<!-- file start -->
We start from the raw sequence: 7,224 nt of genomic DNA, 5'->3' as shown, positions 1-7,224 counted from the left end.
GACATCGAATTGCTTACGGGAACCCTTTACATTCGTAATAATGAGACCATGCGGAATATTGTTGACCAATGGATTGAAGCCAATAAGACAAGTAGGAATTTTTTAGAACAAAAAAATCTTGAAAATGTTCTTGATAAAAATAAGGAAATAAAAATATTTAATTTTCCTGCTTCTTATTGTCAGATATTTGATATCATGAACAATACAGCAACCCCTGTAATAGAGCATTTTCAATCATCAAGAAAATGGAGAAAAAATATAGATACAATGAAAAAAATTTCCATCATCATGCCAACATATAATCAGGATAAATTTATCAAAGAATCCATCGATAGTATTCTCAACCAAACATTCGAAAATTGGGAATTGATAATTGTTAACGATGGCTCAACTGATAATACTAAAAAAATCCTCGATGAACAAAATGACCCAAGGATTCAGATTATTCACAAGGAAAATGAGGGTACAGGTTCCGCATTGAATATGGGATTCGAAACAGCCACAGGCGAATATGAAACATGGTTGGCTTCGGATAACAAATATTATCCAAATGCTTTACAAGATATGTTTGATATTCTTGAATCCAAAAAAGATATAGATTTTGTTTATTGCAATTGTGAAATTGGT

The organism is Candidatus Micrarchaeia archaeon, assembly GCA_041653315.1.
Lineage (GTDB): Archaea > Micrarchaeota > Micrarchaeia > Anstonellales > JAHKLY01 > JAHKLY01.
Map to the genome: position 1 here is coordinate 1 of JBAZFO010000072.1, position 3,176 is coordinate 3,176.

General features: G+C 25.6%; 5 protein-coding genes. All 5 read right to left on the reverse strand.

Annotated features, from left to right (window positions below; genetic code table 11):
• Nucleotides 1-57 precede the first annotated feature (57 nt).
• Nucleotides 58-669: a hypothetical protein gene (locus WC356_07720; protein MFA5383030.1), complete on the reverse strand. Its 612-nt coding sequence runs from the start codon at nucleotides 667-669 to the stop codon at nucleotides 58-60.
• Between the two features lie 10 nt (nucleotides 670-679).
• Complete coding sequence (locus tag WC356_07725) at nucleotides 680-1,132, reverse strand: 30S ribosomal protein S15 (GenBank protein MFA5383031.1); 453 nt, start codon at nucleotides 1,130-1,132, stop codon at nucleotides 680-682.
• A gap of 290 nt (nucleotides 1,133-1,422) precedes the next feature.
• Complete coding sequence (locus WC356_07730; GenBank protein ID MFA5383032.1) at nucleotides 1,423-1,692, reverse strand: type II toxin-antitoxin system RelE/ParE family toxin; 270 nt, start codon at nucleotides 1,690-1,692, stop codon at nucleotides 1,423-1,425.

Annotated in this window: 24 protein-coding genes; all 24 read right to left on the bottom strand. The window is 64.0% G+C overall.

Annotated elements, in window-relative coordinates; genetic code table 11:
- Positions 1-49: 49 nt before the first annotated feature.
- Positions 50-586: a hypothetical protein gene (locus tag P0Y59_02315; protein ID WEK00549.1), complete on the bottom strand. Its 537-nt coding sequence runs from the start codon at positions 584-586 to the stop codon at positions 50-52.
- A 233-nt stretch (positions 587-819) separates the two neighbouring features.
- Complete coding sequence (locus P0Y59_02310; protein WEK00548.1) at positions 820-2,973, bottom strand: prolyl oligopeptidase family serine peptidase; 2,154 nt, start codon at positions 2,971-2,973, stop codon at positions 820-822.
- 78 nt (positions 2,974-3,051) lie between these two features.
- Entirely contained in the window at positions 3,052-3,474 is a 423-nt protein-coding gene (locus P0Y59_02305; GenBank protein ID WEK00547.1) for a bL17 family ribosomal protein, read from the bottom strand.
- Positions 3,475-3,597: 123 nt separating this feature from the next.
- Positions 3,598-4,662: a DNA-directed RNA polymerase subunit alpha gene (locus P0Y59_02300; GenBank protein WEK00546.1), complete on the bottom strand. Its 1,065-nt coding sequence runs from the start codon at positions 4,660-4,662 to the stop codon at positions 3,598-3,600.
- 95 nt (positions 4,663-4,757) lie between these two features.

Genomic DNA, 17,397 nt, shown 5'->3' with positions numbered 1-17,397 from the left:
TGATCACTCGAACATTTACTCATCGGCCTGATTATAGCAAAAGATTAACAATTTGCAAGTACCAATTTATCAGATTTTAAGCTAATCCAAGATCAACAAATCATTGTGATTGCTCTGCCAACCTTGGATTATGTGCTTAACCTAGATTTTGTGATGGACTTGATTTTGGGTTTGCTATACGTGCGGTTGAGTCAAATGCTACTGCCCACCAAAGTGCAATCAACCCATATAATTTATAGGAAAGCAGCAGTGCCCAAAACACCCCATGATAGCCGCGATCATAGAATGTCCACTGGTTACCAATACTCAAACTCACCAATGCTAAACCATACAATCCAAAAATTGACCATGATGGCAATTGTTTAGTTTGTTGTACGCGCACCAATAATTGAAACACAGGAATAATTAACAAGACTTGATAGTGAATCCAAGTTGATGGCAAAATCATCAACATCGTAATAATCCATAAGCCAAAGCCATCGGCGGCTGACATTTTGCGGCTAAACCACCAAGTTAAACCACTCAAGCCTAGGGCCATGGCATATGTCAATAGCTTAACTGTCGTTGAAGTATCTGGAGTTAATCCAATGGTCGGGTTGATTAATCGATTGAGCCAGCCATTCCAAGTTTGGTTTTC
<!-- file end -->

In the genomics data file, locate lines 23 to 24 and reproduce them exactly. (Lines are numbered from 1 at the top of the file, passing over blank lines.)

- Positions 3,598-4,662: a DNA-directed RNA polymerase subunit alpha gene (locus P0Y59_02300; GenBank protein WEK00546.1), complete on the bottom strand. Its 1,065-nt coding sequence runs from the start codon at positions 4,660-4,662 to the stop codon at positions 3,598-3,600.
- 95 nt (positions 4,663-4,757) lie between these two features.